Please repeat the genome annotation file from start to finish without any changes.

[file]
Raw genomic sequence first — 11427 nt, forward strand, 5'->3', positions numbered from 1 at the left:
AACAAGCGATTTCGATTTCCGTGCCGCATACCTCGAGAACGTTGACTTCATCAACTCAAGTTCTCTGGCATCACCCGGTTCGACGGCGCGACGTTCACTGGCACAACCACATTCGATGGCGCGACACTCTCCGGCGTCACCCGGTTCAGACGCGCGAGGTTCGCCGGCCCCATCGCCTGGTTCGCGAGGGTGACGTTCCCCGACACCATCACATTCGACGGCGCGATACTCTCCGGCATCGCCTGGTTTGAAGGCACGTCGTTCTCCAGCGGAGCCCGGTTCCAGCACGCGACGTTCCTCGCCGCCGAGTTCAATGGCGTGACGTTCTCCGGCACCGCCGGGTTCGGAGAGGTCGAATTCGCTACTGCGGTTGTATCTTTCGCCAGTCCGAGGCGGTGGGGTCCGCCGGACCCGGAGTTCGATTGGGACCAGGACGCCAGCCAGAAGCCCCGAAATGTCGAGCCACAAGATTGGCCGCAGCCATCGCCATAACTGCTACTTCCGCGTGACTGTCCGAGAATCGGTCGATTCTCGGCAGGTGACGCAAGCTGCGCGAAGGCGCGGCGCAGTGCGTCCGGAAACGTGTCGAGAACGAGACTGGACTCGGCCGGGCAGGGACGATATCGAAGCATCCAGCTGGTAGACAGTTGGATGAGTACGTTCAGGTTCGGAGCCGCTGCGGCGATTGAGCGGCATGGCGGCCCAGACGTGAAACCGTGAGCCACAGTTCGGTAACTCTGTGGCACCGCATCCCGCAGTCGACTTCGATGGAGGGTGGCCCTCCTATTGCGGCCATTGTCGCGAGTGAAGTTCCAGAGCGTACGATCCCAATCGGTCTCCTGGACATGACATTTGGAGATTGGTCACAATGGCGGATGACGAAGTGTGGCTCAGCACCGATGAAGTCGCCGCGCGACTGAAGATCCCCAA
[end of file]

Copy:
Raw genomic sequence first — 11427 nt, forward strand, 5'->3', positions numbered from 1 at the left:
AACAAGCGATTTCGATTTCCGTGCCGCATACCTCGAGAACGTTGACTTCATCAACTCAAGTTCTCTGGCATCACCCGGTTCGACGGCGCGACGTTCACTGGCACAACCACATTCGATGGCGCGACACTCTCCGGCGTCACCCGGTTCAGACGCGCGAGGTTCGCCGGCCCCATCGCCTGGTTCGCGAGGGTGACGTTCCCCGACACCATCACATTCGACGGCGCGATACTCTCCGGCATCGCCTGGTTTGAAGGCACGTCGTTCTCCAGCGGAGCCCGGTTCCAGCACGCGACGTTCCTCGCCGCCGAGTTCAATGGCGTGACGTTCTCCGGCACCGCCGGGTTCGGAGAGGTCGAATTCGCTACTGCGGTTGTATCTTTCGCCAGTCCGAGGCGGTGGGGTCCGCCGGACCCGGAGTTCGATTGGGACCAGGACGCCAGCCAGAAGCCCCGAAATGTCGAGCCACAAGATTGGCCGCAGCCATCGCCATAACTGCTACTTCCGCGTGACTGTCCGAGAATCGGTCGATTCTCGGCAGGTGACGCAAGCTGCGCGAAGGCGCGGCGCAGTGCGTCCGGAAACGTGTCGAGAACGAGACTGGACTCGGCCGGGCAGGGACGATATCGAAGCATCCAGCTGGTAGACAGTTGGATGAGTACGTTCAGGTTCGGAGCCGCTGCGGCGATTGAGCGGCATGGCGGCCCAGACGTGAAACCGTGAGCCACAGTTCGGTAACTCTGTGGCACCGCATCCCGCAGTCGACTTCGATGGAGGGTGGCCCTCCTATTGCGGCCATTGTCGCGAGTGAAGTTCCAGAGCGTACGATCCCAATCGGTCTCCTGGACATGACATTTGGAGATTGGTCACAATGGCGGATGACGAAGTGTGGCTCAGCACCGATGAAGTCGCCGCGCGACTGAAGATCCCCAA